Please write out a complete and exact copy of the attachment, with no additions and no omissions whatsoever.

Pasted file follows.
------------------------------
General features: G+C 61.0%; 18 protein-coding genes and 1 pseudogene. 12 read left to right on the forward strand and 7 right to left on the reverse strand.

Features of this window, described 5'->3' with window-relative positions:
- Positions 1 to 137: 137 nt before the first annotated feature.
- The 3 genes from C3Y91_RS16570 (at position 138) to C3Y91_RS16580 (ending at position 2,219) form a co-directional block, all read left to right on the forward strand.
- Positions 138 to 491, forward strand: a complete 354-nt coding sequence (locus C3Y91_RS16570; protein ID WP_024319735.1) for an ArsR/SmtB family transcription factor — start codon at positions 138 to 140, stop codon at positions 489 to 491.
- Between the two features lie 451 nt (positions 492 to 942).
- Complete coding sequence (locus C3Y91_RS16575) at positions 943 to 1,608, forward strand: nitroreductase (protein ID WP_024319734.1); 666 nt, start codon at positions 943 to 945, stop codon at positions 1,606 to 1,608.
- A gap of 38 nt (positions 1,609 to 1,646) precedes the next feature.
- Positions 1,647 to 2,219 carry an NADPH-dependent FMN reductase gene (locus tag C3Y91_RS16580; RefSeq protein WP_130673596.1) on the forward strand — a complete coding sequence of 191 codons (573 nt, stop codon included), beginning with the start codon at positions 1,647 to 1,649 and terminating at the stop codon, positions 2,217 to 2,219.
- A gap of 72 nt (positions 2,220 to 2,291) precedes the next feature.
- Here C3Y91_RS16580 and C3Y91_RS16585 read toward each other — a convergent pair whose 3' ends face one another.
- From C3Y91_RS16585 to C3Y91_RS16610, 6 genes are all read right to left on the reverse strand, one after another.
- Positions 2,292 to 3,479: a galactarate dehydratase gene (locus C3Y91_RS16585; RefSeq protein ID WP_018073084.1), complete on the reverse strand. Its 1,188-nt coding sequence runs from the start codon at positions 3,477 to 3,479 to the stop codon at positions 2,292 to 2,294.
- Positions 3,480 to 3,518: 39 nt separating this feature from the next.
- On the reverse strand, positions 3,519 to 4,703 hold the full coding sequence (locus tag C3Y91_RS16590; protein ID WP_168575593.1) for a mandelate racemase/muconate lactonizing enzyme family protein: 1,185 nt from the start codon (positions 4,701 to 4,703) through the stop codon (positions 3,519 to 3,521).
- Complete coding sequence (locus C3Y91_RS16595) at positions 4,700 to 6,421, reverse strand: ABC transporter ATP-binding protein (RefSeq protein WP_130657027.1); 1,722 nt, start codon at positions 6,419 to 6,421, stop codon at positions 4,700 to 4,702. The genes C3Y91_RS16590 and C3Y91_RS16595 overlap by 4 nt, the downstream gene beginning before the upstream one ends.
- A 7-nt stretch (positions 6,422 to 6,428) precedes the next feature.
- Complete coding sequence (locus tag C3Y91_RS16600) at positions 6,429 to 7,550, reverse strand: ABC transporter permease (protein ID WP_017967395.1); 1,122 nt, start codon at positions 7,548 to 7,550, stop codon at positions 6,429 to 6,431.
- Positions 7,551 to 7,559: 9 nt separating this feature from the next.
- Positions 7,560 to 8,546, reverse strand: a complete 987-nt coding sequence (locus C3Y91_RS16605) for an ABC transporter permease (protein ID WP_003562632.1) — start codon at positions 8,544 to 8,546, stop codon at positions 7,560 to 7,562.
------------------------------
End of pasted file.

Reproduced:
General features: G+C 61.0%; 18 protein-coding genes and 1 pseudogene. 12 read left to right on the forward strand and 7 right to left on the reverse strand.

Features of this window, described 5'->3' with window-relative positions:
- Positions 1 to 137: 137 nt before the first annotated feature.
- The 3 genes from C3Y91_RS16570 (at position 138) to C3Y91_RS16580 (ending at position 2,219) form a co-directional block, all read left to right on the forward strand.
- Positions 138 to 491, forward strand: a complete 354-nt coding sequence (locus C3Y91_RS16570; protein ID WP_024319735.1) for an ArsR/SmtB family transcription factor — start codon at positions 138 to 140, stop codon at positions 489 to 491.
- Between the two features lie 451 nt (positions 492 to 942).
- Complete coding sequence (locus C3Y91_RS16575) at positions 943 to 1,608, forward strand: nitroreductase (protein ID WP_024319734.1); 666 nt, start codon at positions 943 to 945, stop codon at positions 1,606 to 1,608.
- A gap of 38 nt (positions 1,609 to 1,646) precedes the next feature.
- Positions 1,647 to 2,219 carry an NADPH-dependent FMN reductase gene (locus tag C3Y91_RS16580; RefSeq protein WP_130673596.1) on the forward strand — a complete coding sequence of 191 codons (573 nt, stop codon included), beginning with the start codon at positions 1,647 to 1,649 and terminating at the stop codon, positions 2,217 to 2,219.
- A gap of 72 nt (positions 2,220 to 2,291) precedes the next feature.
- Here C3Y91_RS16580 and C3Y91_RS16585 read toward each other — a convergent pair whose 3' ends face one another.
- From C3Y91_RS16585 to C3Y91_RS16610, 6 genes are all read right to left on the reverse strand, one after another.
- Positions 2,292 to 3,479: a galactarate dehydratase gene (locus C3Y91_RS16585; RefSeq protein ID WP_018073084.1), complete on the reverse strand. Its 1,188-nt coding sequence runs from the start codon at positions 3,477 to 3,479 to the stop codon at positions 2,292 to 2,294.
- Positions 3,480 to 3,518: 39 nt separating this feature from the next.
- On the reverse strand, positions 3,519 to 4,703 hold the full coding sequence (locus tag C3Y91_RS16590; protein ID WP_168575593.1) for a mandelate racemase/muconate lactonizing enzyme family protein: 1,185 nt from the start codon (positions 4,701 to 4,703) through the stop codon (positions 3,519 to 3,521).
- Complete coding sequence (locus C3Y91_RS16595) at positions 4,700 to 6,421, reverse strand: ABC transporter ATP-binding protein (RefSeq protein WP_130657027.1); 1,722 nt, start codon at positions 6,419 to 6,421, stop codon at positions 4,700 to 4,702. The genes C3Y91_RS16590 and C3Y91_RS16595 overlap by 4 nt, the downstream gene beginning before the upstream one ends.
- A 7-nt stretch (positions 6,422 to 6,428) precedes the next feature.
- Complete coding sequence (locus tag C3Y91_RS16600) at positions 6,429 to 7,550, reverse strand: ABC transporter permease (protein ID WP_017967395.1); 1,122 nt, start codon at positions 7,548 to 7,550, stop codon at positions 6,429 to 6,431.
- Positions 7,551 to 7,559: 9 nt separating this feature from the next.
- Positions 7,560 to 8,546, reverse strand: a complete 987-nt coding sequence (locus C3Y91_RS16605) for an ABC transporter permease (protein ID WP_003562632.1) — start codon at positions 8,544 to 8,546, stop codon at positions 7,560 to 7,562.